In order for your veterinarian to obtain a definite diagnosis of aspergillosis, they will need to collect some samples to send off to a diagnostic laboratory, to confirm the presence of Aspergillus in the bird---through obtaining a culture, endoscopy, and radiographs.

Treatment


Treatment varies depending on the underlying cause and can often be very difficult. Therapy generally
consists of 4 to 6 months of antifungal therapy, nebulization, modification of the environment, and supportive care. There are several types of antifungal drugs used for treating aspergillosis in chickens, some more effective then others. Since affected birds are at increased risk of developing a secondary bacterial infection, they are often concurrently put on antibiotics.

Clinical Signs

Voice change
Exercise intolerance
Difficulty breathing
Tail bobbing
Abnormal crackles or clicking noises
Nasal discharge
Increased thirst
Reduced appetite
Weight loss
Lethargy
Increased time spent laying down
Isolation from flock members
Green color in urates in feces

Diagnosis

  • History
  • Complete blood count (CBC)
  • Fungal culture - taken of the throat, trachea or air sacs
  • Cytology
  • Endoscopy
  • Radiography
  • CTScan
  • Histopathology
  • Postmortem exam - Often based on observation of white caseous nodules in th

Treatment

NameSummary
Supportive careIsolate the bird from the flock and place in a safe, comfortable, warm location (your own chicken "intensive care unit") with easy access to water and food. Limit stress. Call your veterinarian.
Systemic antifungal drugsMost commonly used drugs include itraconazole (10 mg/kg administered orally, twice a day), amphotericin B (1 mg/kg administered IT, TID + 1.5 mg/kg IV), ketoconazole (60 mg/ml), clotrimazole, miconazole, or fluconazole
HerbsTarwood (Loxostylis alata) extract at 200 mg/kgM Suleiman, N Duncan, J Eloff, V Naidoo
HomeopathicAnt. Tartrate (30C once a day for 3 days), Drosera rotundfolia (30C once a day for 3 days)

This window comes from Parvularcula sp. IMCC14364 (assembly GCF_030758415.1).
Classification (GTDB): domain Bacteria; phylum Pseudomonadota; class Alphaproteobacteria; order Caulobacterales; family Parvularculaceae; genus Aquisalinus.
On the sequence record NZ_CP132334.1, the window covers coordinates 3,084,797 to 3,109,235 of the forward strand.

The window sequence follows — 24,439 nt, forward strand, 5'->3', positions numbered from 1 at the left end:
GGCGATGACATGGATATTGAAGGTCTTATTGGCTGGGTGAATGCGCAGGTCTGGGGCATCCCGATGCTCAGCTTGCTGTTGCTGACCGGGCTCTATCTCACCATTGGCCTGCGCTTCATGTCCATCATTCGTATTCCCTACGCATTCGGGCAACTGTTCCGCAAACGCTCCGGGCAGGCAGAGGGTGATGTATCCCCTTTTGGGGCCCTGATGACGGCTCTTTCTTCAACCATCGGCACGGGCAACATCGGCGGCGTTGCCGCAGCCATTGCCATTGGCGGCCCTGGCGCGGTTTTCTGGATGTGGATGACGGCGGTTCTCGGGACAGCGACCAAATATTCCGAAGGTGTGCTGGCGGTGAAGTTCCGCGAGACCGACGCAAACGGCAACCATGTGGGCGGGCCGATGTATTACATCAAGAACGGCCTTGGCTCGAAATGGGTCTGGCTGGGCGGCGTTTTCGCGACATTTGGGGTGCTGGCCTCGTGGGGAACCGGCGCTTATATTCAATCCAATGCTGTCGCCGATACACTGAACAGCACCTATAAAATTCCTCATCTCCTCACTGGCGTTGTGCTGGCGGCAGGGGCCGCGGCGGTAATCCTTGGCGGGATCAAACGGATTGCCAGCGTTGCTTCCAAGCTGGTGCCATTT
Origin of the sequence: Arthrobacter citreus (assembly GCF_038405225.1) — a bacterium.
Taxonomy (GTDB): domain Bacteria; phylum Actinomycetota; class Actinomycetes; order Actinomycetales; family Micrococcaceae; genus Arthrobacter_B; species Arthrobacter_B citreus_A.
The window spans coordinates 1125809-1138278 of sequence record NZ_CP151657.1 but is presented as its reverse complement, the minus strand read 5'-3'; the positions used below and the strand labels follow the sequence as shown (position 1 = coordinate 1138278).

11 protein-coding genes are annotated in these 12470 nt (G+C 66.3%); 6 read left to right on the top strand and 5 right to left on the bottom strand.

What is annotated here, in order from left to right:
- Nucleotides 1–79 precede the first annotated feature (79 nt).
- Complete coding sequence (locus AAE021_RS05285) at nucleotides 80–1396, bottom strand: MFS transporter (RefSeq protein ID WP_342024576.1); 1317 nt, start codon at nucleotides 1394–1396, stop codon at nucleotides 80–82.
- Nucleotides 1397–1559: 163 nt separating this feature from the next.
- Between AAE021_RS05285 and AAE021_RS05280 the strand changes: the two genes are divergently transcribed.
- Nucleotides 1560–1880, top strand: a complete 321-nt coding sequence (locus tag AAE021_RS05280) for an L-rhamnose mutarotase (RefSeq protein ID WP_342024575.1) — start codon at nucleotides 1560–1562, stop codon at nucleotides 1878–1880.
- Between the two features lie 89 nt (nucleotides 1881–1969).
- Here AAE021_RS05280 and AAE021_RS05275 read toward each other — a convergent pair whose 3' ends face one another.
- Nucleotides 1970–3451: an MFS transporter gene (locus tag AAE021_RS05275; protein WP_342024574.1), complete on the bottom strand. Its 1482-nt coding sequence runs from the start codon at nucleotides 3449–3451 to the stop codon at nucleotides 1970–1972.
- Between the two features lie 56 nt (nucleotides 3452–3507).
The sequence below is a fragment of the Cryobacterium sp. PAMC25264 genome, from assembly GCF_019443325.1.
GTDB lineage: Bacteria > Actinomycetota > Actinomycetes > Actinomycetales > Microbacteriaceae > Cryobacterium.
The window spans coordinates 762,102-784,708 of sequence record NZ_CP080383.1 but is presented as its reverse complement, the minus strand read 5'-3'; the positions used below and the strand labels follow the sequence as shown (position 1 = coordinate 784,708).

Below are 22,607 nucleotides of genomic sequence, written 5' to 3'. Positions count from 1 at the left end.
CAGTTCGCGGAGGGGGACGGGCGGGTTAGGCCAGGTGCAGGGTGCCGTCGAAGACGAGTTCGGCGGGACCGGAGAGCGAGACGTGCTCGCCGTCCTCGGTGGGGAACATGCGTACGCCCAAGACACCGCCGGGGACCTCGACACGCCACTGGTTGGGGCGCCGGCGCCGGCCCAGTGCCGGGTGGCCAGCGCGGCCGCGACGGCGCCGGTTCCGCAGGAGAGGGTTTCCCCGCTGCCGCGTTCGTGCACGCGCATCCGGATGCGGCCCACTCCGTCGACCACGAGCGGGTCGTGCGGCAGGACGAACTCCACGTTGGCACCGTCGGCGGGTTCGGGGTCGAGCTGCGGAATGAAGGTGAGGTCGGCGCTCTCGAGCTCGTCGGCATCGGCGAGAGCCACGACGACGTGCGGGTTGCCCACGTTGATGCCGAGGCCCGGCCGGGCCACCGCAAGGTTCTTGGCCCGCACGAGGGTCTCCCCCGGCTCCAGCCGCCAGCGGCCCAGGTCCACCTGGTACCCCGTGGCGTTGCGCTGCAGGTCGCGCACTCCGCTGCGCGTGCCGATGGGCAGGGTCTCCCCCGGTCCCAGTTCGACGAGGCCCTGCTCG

Prevention

  • Minimizing use of antibiotics and corticosteroids
  • Ensure coops are designed with good ventilation, to ensure regular air flow, with or without an open window.
  • Do not overcrowd birds
  • Remove any leftover uneaten feed and/or decaying vegetable or fruit matter daily
  • Do not expose birds to moldy straw or hay
  • Frequently move feeders and water dispensers to different areas to prevent fertile areas for growth of mold
  • Conduct regular air quality tests
  • Clean any mold present off hard surfaces with water and detergent, and dry completely. Absorbent materials such as ceiling tiles, that are moldy, should be replaced.
  • Reduce the potential for condensation on cold surfaces by adding insulation.

Prognosis

Treatment is usually long-term, frustrating, and often unrewarding if the disease is not recognized until the later stages of the infection. Early treatment is essential for a postive outcome.

Scientific References

Good Overviews

Risk Factors

  • Exposure to old, damp, or moldy bedding
  • Repeated or prolonged use of antibiotics
  • Steroid use, even for a short period of time
  • Weakened immune system
  • Shipping or relocating birds
  • Poor sanitation, leading to accumulation of old, moist food or droppings in bedding
  • Stress
  • Housing birds in confined areas with poor air flow
  • Winter season

Seasonality

WinterSpringSummerAutumn